• You need to be familiar with servicing channels and how they operate. This includes the available channels and configuration options.

  • You need to be familiar with WIfB and its importance in supporting the WaaS model.

  • You need to be familiar with the different deployment methods and what their capabilities are. This includes traditional deployments, in-place upgrades, and modern servicing.

  • You need to be familiar with the Windows 10 in-place upgrade. This includes planning considerations, requirements, and solutions for deployment.

  • You need to be familiar with modern servicing. This includes understanding the differences between servicing and in-place upgrades, the limitations, and the various solutions that can enable modern servicing.

  • You need to be familiar with what upgrade readiness can provide and how it is implemented.

  • You need to be familiar with the upgrade readiness workflow. This includes the different blades and they information they provide.

  • You need to be familiar with each of the security features included with Windows 10. This includes an understanding of their capabilities and possible use cases.

  • You should be familiar with MSfB, how to navigate the management portal, add apps, and connect it with Intune for centralized management.

  • You should be familiar with app deployment prerequisites. This includes conditional requirements depending on the needs of an organization.

  • You should be familiar with creating and assigning apps in Intune. This includes navigating the client app blades in the Intune console.

  • You should be familiar with the requirements for implementing co-management. This includes versions of ConfigMgr and Windows 10, with an emphasis on certain versions.

  • You should be familiar with how to setup co-management in the ConfigMgr management console. This includes navigating the setup wizard, account requirements for establishing the connection, and available workload options.

  • You should be familiar with each of the workload options for co-management. This includes the basic capabilities and what version of ConfigMgr supports the different features.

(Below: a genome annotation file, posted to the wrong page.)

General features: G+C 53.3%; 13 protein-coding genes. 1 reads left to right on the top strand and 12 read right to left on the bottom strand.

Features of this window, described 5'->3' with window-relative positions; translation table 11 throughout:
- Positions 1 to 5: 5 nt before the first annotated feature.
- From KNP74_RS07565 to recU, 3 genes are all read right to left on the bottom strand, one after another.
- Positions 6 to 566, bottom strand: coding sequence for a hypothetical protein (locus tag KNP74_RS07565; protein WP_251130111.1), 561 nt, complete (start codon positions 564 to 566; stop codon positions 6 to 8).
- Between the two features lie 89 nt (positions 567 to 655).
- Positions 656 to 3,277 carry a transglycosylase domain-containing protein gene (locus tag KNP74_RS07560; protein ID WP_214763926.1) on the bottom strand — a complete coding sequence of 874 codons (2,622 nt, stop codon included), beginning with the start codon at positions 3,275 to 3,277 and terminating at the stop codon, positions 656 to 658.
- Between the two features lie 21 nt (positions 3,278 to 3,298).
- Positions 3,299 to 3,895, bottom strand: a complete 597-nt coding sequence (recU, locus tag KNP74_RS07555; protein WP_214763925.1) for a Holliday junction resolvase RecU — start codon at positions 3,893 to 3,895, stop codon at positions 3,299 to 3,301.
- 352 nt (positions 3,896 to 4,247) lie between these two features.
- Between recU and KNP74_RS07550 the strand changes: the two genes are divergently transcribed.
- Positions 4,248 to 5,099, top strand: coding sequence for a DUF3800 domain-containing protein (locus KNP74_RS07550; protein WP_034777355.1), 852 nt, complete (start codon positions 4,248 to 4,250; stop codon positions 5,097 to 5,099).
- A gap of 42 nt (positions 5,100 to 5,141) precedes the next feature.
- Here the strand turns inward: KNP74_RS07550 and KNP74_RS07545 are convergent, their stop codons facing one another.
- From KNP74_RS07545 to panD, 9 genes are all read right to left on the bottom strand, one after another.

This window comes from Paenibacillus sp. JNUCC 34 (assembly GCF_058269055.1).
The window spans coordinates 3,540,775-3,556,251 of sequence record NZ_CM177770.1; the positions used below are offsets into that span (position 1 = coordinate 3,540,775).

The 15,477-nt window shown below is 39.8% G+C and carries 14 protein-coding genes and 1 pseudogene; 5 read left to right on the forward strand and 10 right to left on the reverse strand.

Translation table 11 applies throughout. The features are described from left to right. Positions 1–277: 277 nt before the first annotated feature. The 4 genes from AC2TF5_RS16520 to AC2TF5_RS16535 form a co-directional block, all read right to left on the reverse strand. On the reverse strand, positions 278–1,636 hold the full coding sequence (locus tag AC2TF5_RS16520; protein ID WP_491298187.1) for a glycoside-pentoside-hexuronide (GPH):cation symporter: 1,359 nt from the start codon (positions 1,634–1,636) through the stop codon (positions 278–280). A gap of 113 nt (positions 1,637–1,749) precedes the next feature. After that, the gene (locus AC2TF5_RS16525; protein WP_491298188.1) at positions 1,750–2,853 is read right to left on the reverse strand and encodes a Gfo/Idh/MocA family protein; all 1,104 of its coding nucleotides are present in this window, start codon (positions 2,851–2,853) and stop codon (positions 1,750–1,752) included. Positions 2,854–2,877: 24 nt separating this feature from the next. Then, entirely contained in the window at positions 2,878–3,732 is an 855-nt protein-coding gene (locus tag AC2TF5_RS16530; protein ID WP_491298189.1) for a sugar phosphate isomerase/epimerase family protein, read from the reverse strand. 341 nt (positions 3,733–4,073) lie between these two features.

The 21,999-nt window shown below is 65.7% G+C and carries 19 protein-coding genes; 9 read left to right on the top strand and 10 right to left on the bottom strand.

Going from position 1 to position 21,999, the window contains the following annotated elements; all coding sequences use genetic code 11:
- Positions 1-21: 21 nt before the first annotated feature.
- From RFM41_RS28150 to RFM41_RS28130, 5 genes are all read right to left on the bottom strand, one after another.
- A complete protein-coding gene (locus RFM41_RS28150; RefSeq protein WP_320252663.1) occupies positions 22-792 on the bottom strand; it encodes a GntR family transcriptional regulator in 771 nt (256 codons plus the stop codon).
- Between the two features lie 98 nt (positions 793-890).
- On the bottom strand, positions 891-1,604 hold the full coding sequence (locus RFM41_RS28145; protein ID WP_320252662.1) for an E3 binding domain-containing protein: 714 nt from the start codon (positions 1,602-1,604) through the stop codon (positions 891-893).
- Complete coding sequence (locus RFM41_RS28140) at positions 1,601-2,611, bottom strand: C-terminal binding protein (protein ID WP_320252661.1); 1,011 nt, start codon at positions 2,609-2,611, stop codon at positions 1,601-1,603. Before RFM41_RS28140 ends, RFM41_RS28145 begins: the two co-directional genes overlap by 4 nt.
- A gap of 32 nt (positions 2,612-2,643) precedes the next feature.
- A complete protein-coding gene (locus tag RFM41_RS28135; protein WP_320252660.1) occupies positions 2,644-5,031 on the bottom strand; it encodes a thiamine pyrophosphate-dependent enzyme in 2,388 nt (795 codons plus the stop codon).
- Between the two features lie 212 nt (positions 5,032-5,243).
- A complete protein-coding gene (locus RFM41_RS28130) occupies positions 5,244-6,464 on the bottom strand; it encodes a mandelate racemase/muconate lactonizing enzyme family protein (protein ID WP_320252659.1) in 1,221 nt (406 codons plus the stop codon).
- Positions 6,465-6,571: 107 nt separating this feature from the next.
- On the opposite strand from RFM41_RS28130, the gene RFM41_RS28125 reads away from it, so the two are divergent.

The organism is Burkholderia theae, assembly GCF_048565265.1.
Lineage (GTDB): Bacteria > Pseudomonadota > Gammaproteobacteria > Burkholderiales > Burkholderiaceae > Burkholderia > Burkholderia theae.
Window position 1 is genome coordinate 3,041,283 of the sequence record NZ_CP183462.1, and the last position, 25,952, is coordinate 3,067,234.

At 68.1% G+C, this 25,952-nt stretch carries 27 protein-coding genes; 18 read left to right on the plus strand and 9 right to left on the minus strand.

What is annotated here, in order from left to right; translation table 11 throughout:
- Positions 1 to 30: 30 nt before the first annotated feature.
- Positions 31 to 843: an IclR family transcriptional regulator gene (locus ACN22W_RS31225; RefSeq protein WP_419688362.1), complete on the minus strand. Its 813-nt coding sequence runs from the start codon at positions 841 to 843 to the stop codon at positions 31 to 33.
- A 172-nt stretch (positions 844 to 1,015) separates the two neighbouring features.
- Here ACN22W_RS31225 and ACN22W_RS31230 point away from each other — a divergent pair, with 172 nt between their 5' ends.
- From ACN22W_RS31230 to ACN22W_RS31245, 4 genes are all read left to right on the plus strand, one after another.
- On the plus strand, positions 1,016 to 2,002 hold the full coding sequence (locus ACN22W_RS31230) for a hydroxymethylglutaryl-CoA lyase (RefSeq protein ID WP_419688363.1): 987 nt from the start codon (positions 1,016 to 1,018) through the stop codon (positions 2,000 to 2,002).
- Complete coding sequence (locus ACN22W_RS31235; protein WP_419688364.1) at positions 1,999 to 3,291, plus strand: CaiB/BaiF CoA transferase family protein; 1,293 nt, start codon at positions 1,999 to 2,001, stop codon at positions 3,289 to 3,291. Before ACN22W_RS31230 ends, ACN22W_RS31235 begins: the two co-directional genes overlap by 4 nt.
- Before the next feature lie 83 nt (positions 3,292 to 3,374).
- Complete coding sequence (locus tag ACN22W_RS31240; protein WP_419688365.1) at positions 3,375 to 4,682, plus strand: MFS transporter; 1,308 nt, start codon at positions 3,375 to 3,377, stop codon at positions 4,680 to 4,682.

• You should have a basic understanding of Device Health and Upgrade Readiness, including their requirements and capabilities.

  • You should be familiar with how to enroll devices with Windows Analytics.

  • You should be familiar with the capabilities of device profiles and the use cases they address. This includes platform support and profile types.

  • You should be familiar with the device configuration blade in Intune, including how to navigate the portal for creating and assigning device profiles.

  • You should be familiar with the requirements for app protection policies, with an emphasis on the required subscriptions and supported platforms.

  • You should be familiar with navigating through the app protection policy blades, along with the extensive number of controls available for managing and securing app data.

  • You should be familiar with the prerequisites and setup process required to activate the MSfB for an organization.

  • You should be familiar with navigating the MSfB management portal. This includes searching for new apps in the Microsoft Store and adding them to an organization’s app inventory.

  • App collections and app visibility in the private store are managed through the MSfB portal, from the private store page.